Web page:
Recipe for Turkey Sausage and Shrimp Gumbo

Turkey Sausage and Shrimp Gumbo

Turkey Sausage and Shrimp Gumbo


  • 1 lb cooked turkey, chopped
  • 1 lb smoked Andouille sausage, cut into bite-size pieces
  • 1 lb raw shrimp, shelled and cleaned
  • 4 oz flour (about 3/4 cup)
  • 4 oz vegetable oil (about 1/2 cup)
  • 1 large yellow onion, diced (2 cups)
  • 2 stalks of celery (1 cup)
  • 1 large bell pepper, diced (1 cup)
  • 5 cloves garlic, minced
  • 3 tbsp blackening spice (recipe follows)
  • 6 cups homemade turkey stock (recipe follows)
  • 1 12oz beer (preferably a lager like Heineken or Stella Artois)
  • 1 28oz can whole tomatoes
  • 2 large bay leaves
  • 2 large stems of fresh thyme
  • 12 oz chopped okra (about 4 cups)
  • Kosher salt to taste
  • Steamed rice, for serving
  • Hot sauce and chopped green onions, for serving
    Turkey Stock
  • Turkey carcass, picked over for usable meat
  • 1 celery stalk, roughly chopped
  • 1 small onion, roughly chopped
  • 1 small carrot, roughly chopped
  • Other vegetables taking up room in your crisper (optional)
  • 1 to 2 cups herb dressing (or use a small bundle of thyme, sage, bay leaf, and parsley)
  • Water
    Blackening Spice
  • 1 tbsp sweet paprika
  • 1 tbsp smoked paprika
  • 1 tsp each: onion powder, garlic powder, dried oregano, and cayenne pepper.
  • 1/2 tsp each: white pepper, black pepper, ground marjoram.


    For the stock:
  1. Remove any usable meat from the turkey carcass and save for later. Put the bones, vegetables, and leftover dressing in a large stock pot, and cover with water until completely submerged. Bring to a boil, then reduce to a low simmer and cover. Cook until the carcass is falling apart, at least 3 to 4 hours. If you’re making this in advance, let the stock cool and then refrigerate. If you’ve done the job right, your stock should be gelatinous when chilled. You can skim off any hardened fat once the stock has chilled completely. Use this stock in gumbo, or other recipes that call for turkey stock. It can be frozen for later use.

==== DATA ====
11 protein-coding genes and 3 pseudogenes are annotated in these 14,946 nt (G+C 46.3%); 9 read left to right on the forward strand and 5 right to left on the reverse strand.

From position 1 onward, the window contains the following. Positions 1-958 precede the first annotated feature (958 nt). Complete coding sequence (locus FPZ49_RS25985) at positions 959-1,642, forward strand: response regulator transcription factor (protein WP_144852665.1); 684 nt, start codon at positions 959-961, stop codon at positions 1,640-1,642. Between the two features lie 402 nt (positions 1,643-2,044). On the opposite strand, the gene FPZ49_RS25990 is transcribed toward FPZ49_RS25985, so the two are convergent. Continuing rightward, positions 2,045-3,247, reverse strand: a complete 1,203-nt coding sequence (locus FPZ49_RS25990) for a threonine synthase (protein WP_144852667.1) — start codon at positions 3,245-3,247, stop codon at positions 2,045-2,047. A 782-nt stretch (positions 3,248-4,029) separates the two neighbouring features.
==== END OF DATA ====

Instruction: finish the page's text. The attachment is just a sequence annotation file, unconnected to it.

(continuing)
For the spice:
  1. Combine all the spices in a small bowl. Use as needed.
    For the gumbo:
  1. In a large, heavy pot over medium heat, add the oil and flour and stir together to make a paste. Cook the paste, stirring constantly, and use a heat-safe spatula to scrape the bottom of the pan often and keep the roux from having too much contact with the heat. Continue this process until the roux is dark and toasted, about 30 to 40 minutes.
  2. When the roux has reached your preferred color, add the onion, celery, and bell pepper, and stir into the roux. Cook for about 5 minutes or so, until wilted.
  3. Add in the garlic and spices and continue to cook until fragrant, another minute. Stir in the beer and stock, whisking vigorously to smooth out any lumps.
  4. Stir in the tomatoes and their juices, crushing the tomatoes into small pieces with your hands.
  5. Add the okra, thyme, and bay leaves, and bring the mixture to a bubble. At this point, you should taste the broth and add kosher salt to your liking. I start with 2 tsp and go from there.
  6. Now, reduce to a low simmer, and cook uncovered for at least an hour to an hour and a half, until the okra is very tender and the tomatoes have cooked down. You can skim off any fat that bubbles to the surface, or you can leave it in as “flavor.”
  7. Add the turkey and sausage, and continue to cook for another 30 minutes. Add the shrimp, then cover and remove the pot from the heat to allow the shrimp to cook gently, about 5 minutes.
  8. Ladle the gumbo into bowls of steamed rice. Garnish with chopped green onions and serve with plenty of hot sauce on the side.

Recipe and Photo: Feeding Darragh / CC BY-SA

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